In the case of COVID vaccines, the market is operating as a series of modules: vaccines are produced by drug manufacturers; vaccines are distributed to pharmacies, health departments, and doctor’s offices; parents decide whether to vaccinate their child(ren) and with which vaccine; then they select where to do so. However, this modularized approach isn’t working well given the lack of standardization between the component parts of the system. 

For example, Moderna requires two shots for a primary series, whereas Pfizer requires three. Moderna requires a four-week wait between shots, whereas Pfizer requires a three-week wait for shot two, and then two months before shot three. Some pharmacies will vaccinate a three-year-old, but some won’t until the child is five. Some CVS locations carry Moderna and Pfizer, others only Pfizer, others only Moderna. Pediatricians are inconsistent in which vaccines they provide, and if they provide them at all.

The modular approach was chosen during the pandemic for speed and quick adoption. This was wise as modular architectures are faster, more flexible, and more responsive than interdependent ones. However, interdependent architectures are optimized for functionality and reliability. When it comes to pediatric COVID vaccines, parents need functionality and reliability, but an interdependent architecture where one organization owns everything from manufacturing to administering vaccines isn’t possible.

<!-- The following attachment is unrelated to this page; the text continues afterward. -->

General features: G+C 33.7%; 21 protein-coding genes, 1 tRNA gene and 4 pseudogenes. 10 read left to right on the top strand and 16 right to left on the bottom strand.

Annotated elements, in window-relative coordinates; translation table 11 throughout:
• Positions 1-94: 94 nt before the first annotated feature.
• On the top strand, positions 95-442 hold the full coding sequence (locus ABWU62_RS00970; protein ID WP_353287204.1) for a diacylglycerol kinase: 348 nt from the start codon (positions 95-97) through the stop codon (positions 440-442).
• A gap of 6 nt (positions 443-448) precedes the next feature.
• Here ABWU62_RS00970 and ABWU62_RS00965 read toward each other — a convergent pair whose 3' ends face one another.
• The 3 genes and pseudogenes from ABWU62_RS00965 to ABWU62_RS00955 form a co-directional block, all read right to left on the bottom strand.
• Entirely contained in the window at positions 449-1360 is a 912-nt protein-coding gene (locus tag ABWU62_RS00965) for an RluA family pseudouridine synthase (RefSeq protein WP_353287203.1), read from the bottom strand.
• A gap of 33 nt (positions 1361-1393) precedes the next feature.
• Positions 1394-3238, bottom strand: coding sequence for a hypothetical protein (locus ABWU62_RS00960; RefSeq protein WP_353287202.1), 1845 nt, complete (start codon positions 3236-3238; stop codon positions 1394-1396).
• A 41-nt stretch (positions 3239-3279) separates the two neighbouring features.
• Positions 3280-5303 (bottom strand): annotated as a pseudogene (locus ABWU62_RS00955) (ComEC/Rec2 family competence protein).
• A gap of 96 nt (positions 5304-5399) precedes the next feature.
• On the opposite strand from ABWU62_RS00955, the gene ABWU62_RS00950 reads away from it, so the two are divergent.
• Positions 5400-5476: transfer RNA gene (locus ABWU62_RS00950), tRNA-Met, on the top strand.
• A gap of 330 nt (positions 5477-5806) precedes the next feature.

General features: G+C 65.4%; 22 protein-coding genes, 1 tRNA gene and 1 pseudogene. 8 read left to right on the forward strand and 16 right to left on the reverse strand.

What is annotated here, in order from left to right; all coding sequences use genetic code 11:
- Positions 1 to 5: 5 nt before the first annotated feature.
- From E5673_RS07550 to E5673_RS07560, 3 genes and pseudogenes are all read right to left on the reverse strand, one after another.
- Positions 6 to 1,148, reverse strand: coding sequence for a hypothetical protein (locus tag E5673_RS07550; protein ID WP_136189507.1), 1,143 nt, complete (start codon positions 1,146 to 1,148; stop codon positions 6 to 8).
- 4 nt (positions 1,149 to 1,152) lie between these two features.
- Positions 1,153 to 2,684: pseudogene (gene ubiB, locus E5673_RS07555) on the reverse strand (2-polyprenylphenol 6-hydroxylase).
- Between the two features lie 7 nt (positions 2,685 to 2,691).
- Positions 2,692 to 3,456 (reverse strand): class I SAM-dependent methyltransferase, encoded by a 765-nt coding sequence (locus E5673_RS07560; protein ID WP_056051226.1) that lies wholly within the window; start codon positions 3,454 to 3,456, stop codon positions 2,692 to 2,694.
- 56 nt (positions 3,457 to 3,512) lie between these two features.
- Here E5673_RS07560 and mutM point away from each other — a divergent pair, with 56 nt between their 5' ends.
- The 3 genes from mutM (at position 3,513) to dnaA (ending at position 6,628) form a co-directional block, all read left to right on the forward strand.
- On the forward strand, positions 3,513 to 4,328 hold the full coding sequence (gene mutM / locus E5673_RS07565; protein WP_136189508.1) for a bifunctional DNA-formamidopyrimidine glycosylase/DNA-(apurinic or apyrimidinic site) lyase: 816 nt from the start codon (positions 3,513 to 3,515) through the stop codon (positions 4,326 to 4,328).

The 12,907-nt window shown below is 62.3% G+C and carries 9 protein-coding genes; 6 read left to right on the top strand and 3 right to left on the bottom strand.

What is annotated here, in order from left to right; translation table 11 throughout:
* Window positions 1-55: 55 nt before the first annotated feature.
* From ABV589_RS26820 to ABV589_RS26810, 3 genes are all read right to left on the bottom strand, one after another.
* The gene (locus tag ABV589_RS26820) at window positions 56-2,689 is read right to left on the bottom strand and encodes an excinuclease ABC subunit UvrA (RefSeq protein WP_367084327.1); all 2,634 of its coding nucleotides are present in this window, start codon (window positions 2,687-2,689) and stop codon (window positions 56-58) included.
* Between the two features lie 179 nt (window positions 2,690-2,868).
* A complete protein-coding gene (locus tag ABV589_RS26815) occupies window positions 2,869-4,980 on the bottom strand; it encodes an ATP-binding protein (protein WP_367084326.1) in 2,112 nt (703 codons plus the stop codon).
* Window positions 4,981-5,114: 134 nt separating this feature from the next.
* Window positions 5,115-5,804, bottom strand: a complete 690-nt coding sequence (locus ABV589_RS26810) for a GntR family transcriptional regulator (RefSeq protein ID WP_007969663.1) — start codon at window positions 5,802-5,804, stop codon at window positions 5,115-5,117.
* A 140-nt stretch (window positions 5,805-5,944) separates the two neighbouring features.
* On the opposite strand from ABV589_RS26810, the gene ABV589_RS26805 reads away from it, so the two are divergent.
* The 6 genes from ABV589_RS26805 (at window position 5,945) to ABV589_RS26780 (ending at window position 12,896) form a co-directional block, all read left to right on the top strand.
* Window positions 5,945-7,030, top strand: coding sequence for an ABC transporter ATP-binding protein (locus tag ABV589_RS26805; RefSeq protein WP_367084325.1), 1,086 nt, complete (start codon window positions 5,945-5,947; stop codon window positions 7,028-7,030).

Therefore, to increase vaccination rates, we need standardized interfaces between the different components of the system. That must include the following, at a minimum:

  • Standardization of the ages retail pharmacies will vaccinate,
  • Standardization on which vaccines retail pharmacies will carry, 
  • Standardization around whether pediatricians and health departments will offer the vaccines, and which ones they will offer, 
  • Consistency year over year. We cannot expect parents to repeat the onerous process of finding the vaccine their child needs on an annual basis.

If we can’t create seamless interfaces, we will continue to have what appears to be a popularity problem with pediatric COVID vaccines. But at its root, what we really have is a modularity problem.  


  • Ann Somers Hogg
    Ann Somers Hogg

    Ann Somers Hogg is the director of health care at the Christensen Institute. She focuses on business model innovation and disruption in health care, including how to transform a sick care system to one that values and incentivizes total health.